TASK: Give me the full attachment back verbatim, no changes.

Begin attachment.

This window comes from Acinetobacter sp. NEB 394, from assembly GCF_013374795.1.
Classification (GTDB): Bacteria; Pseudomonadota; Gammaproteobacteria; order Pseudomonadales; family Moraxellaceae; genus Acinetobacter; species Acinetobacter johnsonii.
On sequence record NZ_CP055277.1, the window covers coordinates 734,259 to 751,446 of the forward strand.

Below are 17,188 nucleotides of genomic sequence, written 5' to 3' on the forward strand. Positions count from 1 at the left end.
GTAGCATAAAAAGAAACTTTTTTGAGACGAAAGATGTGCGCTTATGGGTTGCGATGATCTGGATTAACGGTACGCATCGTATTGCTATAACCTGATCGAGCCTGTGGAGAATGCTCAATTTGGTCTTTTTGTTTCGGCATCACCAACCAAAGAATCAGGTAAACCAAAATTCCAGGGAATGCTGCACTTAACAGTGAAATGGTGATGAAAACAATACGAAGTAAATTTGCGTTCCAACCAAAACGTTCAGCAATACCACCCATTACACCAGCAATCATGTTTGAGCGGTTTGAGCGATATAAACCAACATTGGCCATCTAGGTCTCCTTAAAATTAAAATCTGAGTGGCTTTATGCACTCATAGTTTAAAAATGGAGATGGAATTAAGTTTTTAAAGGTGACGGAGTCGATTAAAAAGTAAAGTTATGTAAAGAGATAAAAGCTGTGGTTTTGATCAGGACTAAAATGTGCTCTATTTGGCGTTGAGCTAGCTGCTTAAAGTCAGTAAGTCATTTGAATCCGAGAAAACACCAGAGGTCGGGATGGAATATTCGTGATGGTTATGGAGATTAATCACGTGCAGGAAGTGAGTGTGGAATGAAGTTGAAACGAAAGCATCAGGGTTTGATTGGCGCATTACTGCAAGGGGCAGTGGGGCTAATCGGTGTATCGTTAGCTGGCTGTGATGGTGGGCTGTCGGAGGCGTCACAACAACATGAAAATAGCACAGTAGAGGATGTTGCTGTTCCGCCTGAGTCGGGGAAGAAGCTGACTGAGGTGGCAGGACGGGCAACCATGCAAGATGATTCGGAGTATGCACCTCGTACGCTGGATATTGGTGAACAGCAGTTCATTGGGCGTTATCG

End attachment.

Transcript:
This window comes from Acinetobacter sp. NEB 394, from assembly GCF_013374795.1.
Classification (GTDB): Bacteria; Pseudomonadota; Gammaproteobacteria; order Pseudomonadales; family Moraxellaceae; genus Acinetobacter; species Acinetobacter johnsonii.
On sequence record NZ_CP055277.1, the window covers coordinates 734,259 to 751,446 of the forward strand.

Below are 17,188 nucleotides of genomic sequence, written 5' to 3' on the forward strand. Positions count from 1 at the left end.
GTAGCATAAAAAGAAACTTTTTTGAGACGAAAGATGTGCGCTTATGGGTTGCGATGATCTGGATTAACGGTACGCATCGTATTGCTATAACCTGATCGAGCCTGTGGAGAATGCTCAATTTGGTCTTTTTGTTTCGGCATCACCAACCAAAGAATCAGGTAAACCAAAATTCCAGGGAATGCTGCACTTAACAGTGAAATGGTGATGAAAACAATACGAAGTAAATTTGCGTTCCAACCAAAACGTTCAGCAATACCACCCATTACACCAGCAATCATGTTTGAGCGGTTTGAGCGATATAAACCAACATTGGCCATCTAGGTCTCCTTAAAATTAAAATCTGAGTGGCTTTATGCACTCATAGTTTAAAAATGGAGATGGAATTAAGTTTTTAAAGGTGACGGAGTCGATTAAAAAGTAAAGTTATGTAAAGAGATAAAAGCTGTGGTTTTGATCAGGACTAAAATGTGCTCTATTTGGCGTTGAGCTAGCTGCTTAAAGTCAGTAAGTCATTTGAATCCGAGAAAACACCAGAGGTCGGGATGGAATATTCGTGATGGTTATGGAGATTAATCACGTGCAGGAAGTGAGTGTGGAATGAAGTTGAAACGAAAGCATCAGGGTTTGATTGGCGCATTACTGCAAGGGGCAGTGGGGCTAATCGGTGTATCGTTAGCTGGCTGTGATGGTGGGCTGTCGGAGGCGTCACAACAACATGAAAATAGCACAGTAGAGGATGTTGCTGTTCCGCCTGAGTCGGGGAAGAAGCTGACTGAGGTGGCAGGACGGGCAACCATGCAAGATGATTCGGAGTATGCACCTCGTACGCTGGATATTGGTGAACAGCAGTTCATTGGGCGTTATCG